Jeremy Corbyn: Allies' bombing is 'legally questionable'

Sergio Conner
April 15, 2018

Yesterday Mr Corbyn said: 'Bombs won't save lives or bring about peace.

Labour Party leader Jeremy Corbyn, who has opposed British military action throughout his career, described the Syrian attack as "legally questionable".

The Douma attack has drawn worldwide outrage which has seen the Prime Minister and Mr Trump agree that the use of chemical weapons must not go unchallenged after Mrs May won the backing of her Cabinet for action to prevent their further use in Syria.

The leader of Britain's opposition Labour Party Jeremy Corbyn said on Saturday there was no legal basis for British strikes against Syria and such action would encourage others to behave in the same way.

In Britain, opposition is building up to any British involvement in military strikes in Syria, particularly without the issue being taken to Parliament first.

He added: "The Government should do whatever possible to push Russian Federation and the United States to agree to an independent UN-led investigation of last weekend's horrific chemical weapons attack so that those responsible can be held to account".

Liberal Democrat leader Sir Vince Cable echoed Mr Corbyn in saying the decision to deploy missiles in Syria should have been decided by Parliament.

Her language was aimed at heading off arguments that members of the United Kingdom parliament on all sides used when they voted against air strikes in Syria in 2013. An worldwide strategy for peace must be pursued - not a course that risks risky escalation.

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However, inspectors with the global chemical weapons watchdog will travel to Douma to investigate reports of a chemical attack. The group is the implementing body for the Chemical Weapons Convention of 1997, which has been signed by 192 member states.

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In Iran , senior Iranian official Ali-Akbar Velayati warned that the "Zionist crimes in Syria will not remain unanswered". Syrian television reported that Syria's air defenses, which are substantial, responded to the attack.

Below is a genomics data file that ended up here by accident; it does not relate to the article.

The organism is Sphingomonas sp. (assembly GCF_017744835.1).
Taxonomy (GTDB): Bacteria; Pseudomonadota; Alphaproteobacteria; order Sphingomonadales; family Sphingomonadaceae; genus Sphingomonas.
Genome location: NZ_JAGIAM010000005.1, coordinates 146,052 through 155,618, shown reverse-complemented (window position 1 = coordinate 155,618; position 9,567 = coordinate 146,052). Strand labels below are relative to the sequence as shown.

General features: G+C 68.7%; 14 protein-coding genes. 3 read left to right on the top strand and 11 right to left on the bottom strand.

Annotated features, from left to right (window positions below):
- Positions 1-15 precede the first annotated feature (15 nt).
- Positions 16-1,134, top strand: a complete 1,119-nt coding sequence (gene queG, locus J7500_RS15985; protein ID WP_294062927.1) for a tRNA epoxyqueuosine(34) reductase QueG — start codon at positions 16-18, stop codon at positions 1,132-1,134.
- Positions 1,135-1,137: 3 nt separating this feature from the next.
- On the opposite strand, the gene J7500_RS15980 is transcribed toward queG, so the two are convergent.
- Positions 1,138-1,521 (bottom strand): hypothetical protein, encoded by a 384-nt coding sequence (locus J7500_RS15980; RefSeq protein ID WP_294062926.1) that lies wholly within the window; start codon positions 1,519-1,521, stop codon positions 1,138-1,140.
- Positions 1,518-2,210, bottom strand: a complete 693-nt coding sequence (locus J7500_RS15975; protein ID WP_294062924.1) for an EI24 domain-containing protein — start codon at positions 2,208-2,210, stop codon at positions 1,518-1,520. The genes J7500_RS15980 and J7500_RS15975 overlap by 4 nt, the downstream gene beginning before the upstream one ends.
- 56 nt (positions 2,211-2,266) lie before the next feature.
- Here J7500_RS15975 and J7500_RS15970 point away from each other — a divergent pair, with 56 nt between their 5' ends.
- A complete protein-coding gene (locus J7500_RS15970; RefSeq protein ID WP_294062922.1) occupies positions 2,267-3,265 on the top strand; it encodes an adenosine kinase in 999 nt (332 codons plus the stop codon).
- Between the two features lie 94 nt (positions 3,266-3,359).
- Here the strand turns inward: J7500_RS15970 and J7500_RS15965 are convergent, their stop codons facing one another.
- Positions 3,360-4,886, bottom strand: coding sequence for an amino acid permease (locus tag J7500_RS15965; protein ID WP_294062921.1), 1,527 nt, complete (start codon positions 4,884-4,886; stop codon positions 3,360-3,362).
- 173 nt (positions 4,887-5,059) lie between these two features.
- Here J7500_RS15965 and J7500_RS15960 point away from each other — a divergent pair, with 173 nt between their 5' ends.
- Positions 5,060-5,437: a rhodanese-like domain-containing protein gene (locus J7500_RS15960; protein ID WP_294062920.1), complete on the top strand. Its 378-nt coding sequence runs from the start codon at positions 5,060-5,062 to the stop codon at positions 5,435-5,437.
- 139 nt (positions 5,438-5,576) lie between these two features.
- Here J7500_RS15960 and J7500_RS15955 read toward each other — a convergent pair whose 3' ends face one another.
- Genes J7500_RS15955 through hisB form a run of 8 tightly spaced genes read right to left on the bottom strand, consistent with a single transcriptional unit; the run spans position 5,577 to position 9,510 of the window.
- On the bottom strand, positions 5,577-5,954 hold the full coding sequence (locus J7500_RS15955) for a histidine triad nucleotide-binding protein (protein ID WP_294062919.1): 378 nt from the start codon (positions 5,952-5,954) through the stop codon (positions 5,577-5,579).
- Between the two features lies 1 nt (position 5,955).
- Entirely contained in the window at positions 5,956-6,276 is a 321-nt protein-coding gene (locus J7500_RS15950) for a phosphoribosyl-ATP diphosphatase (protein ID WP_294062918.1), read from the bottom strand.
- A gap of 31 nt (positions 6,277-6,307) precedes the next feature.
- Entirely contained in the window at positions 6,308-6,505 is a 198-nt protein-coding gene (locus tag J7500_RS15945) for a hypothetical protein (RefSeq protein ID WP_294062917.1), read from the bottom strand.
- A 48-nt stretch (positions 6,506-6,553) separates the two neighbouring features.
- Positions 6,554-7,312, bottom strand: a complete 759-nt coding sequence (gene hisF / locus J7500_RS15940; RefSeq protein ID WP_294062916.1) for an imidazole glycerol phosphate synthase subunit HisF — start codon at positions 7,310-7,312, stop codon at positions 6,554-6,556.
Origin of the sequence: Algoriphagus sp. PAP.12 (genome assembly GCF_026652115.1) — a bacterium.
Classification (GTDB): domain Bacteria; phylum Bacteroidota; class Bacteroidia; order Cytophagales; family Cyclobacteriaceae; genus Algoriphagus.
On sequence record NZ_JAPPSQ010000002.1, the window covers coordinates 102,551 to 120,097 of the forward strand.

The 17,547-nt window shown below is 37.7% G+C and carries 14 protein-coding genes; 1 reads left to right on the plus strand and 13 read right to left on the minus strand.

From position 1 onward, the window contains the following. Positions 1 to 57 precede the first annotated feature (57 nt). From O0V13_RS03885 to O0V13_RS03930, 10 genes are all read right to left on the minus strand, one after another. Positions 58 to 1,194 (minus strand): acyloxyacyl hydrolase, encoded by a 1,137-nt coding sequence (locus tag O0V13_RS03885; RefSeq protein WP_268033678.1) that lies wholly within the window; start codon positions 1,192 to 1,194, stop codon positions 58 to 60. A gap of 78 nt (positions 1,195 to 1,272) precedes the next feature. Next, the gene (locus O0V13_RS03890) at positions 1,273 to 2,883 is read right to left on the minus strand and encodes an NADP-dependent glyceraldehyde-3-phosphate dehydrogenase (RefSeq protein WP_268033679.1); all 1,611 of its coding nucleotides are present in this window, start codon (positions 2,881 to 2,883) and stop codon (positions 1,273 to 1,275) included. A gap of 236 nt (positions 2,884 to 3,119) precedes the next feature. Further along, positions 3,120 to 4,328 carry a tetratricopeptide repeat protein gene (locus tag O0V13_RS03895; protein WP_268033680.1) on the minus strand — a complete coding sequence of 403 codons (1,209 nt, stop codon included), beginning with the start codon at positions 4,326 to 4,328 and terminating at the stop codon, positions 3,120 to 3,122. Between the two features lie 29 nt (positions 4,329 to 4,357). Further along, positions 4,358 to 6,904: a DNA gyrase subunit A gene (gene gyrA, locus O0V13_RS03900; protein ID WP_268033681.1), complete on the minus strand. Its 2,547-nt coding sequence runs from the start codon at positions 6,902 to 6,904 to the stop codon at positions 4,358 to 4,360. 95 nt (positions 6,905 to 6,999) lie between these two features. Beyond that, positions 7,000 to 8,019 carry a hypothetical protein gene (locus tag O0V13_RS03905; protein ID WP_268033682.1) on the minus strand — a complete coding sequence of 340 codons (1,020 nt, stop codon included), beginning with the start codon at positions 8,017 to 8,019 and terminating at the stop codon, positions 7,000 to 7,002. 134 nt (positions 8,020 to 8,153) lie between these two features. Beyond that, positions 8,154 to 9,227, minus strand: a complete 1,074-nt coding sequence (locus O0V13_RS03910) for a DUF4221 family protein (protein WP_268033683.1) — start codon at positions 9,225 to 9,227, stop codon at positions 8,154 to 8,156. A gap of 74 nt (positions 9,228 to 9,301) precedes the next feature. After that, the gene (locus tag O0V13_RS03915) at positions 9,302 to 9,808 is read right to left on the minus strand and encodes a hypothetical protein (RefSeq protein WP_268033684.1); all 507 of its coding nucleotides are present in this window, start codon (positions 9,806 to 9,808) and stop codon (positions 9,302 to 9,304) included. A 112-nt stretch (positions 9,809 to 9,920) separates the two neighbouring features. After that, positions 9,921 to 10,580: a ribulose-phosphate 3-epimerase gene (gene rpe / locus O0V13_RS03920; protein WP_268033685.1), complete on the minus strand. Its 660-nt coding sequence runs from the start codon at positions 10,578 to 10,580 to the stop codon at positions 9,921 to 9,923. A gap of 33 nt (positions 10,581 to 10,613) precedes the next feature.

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"Even US defence secretary James Mattis has said we "don't have evidence" and warned further military action could "escalate out of control".

"An global strategy is urgently required to bring peace and stability to the region".

"Riding the coat-tails of an erratic U.S. president is no substitute for a mandate from the House of Commons", he said.

Parliament is in recess until next week, but the Prime Minister recalled the Cabinet for a meeting on Thursday, during which it was agreed that it was "highly likely" that the Syrian regime was responsible for Saturday's attack on Douma, which killed up to 75 people, including children.

The SNP's Westminster Leader Ian Blackford is meanwhile pushing for an emergency Commons debate on the situation in Syria on Monday, saying it was "not acceptable" that Ms May had "ploughed ahead without any debate or parliamentary discussion".

He wrote: "The UK Prime Minister is accountable to Parliament, not the whims of a US President".

He said it was "deeply alarming" to see the return of chemical weapons to the battlefield in Syria and the airstrikes was the "right thing to do" in "settling the determination to ensure these weapons cannot be used".

"It is just frankly not right and we have to take action to stop that happening in the future and that's what we did last night".

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